A few years ago we changed our relationship with money to be able to get rid of debt and enjoy a money-stress-free life. Going through Dave Ramsey’s 7 steps, we created an emergency budget, then got debt free and eventually built up the emergency fund to accommodate 6 months of expenses in case one or both of us would lose their income.
We’re strong believers in keeping a budget and I have a few blog posts that explain how to create and use a budget, why it’s important to have an emergency fund and things you shouldn’t spend that much money on.
But things got boring, we got comfortable and while checking our budget last month I noticed that we spent £580 on food in July. A regular month is around 380 and a month when we have guests or really spoil ourselves is around 450. But almost 600? Never! We realized that we got to get our ducks in a row and get back to serious budgeting.
Alin needed a project and I gave him one. And to make things more interesting, we set ourselves a good long term goal, combined with the fact that we might want to move in a couple of years. We don’t care much about Brexit, but it will affect freedom of movement and we would rather be somewhere we can travel easily and people can visit as they did until now. We’re not sure we’re going to move or where, but if we do, we want to be ready!
So here it goes: we want to save 25k by March 2019. That is, starting with August 2017, £1389 every month.
That sounds like a lot! And it is. I’m sure there will be months when we can’t make that or months when we might do better. But we will give it a good go. And you’ll be able to follow the journey on the blog.
Plans for August
The first month is a trial month and we’re now analysing everything we spend money on. Although I’ll post the first saving update at the beginning of September, here’s what we’re doing now to reach the £1389 August target.
- Shopping budget. As the July no 1 culprit was food, we’ve set ourselves a weekly shopping budget – and that is £40. We went over budget on week 1 with 2-3 pounds. If we want to fix that we probably need to use a calculator while we’re in the supermarket, especially during the last shop of the week. So what happened when we finished the allocated budget? Well, we stopped shopping. We have enough food in the freezer and cupboards to make a few meals without buying new ingredients. We just need to be creative.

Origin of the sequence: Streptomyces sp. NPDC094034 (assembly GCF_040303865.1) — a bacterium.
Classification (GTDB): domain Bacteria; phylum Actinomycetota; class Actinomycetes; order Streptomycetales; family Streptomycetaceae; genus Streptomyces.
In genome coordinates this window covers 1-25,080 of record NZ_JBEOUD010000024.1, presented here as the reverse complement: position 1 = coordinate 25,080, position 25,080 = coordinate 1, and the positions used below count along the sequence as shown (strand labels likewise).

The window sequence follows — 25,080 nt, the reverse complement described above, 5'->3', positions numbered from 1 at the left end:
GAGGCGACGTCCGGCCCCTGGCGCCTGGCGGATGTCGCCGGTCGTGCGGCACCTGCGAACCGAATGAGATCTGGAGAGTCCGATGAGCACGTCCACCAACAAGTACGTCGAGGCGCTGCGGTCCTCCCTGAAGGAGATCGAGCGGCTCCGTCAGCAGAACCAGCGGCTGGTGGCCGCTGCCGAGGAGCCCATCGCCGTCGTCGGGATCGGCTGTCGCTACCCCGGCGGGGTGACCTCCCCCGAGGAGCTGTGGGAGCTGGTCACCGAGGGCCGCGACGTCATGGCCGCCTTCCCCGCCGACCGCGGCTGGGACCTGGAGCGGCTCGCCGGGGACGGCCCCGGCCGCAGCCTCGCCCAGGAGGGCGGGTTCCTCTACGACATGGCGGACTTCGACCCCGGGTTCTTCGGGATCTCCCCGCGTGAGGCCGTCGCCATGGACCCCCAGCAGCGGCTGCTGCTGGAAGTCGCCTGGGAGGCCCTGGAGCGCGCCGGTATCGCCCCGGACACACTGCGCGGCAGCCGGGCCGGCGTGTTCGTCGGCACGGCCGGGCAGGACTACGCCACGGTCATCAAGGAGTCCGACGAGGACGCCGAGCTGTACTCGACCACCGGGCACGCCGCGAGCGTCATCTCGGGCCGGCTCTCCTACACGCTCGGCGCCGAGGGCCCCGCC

- Free food. The allotment is still giving us green beans and salads, very useful when you’re on a budget. We also have raspberries, pears and plums in the garden and considering how expensive fruit is, this is a big relief. Even if we’re trying to save money, we still want fruit and vegetables, we’re vegans! And let’s not forget about the blackberries. They are still in season and they are everywhere, so we spent some time the past 2 weekends picking the fruit, and we either froze it or turned it into jam. I also made jam out of elderberries from our own garden, but picking them took such a long time I doubt I’m going to do that again.
- Offers. We installed an app called CheckoutSmrt, which has cashback offers – you browse the list of offers, see something you need to buy, go to the supermarket and buy it, scan your receipt and upload it to the app and you get some money back. So far we only used it for some bread that was completely free and because we don’t regularly eat bread, we just put it in the freezer. On every day we can, we go to the supermarket at the end of the day to check for clearance items. Sometimes we get home with 8p salads or 10p tomatoes, which we eat then and there, because they can go bad in another day or two.
Alin works from home most of the time, but I commute to London 4 days a week and that is £15.6 per day, approximately 300 per month. The distance between home and work is 45km, so running to work and back is out of the question. However, cycling might be an option. So I gave it a shot. Took the bike to work on a Tuesday morning, it took me 4h, almost got late for my morning meeting. I was exhausted so left the bike in the office overnight. Wednesday was rainy all day, so I did the return journey by bike on Thursday. It only took 3h 15min, this time knowing the route. Those 2 days were £7.8 each, so I managed to save £15.6. But 7 hours on the bike a day is not a pleasant thing to do, so now I’m researching some other possibilities, maybe taking the bike on the train for part of the journey. I’ll be back with more info.
Expenses that we can cut
I login into the bank account every day to see if there’s any payment / membership / account that I can cancel before September. So it wouldn’t have an effect for this month, but will make the next one easier.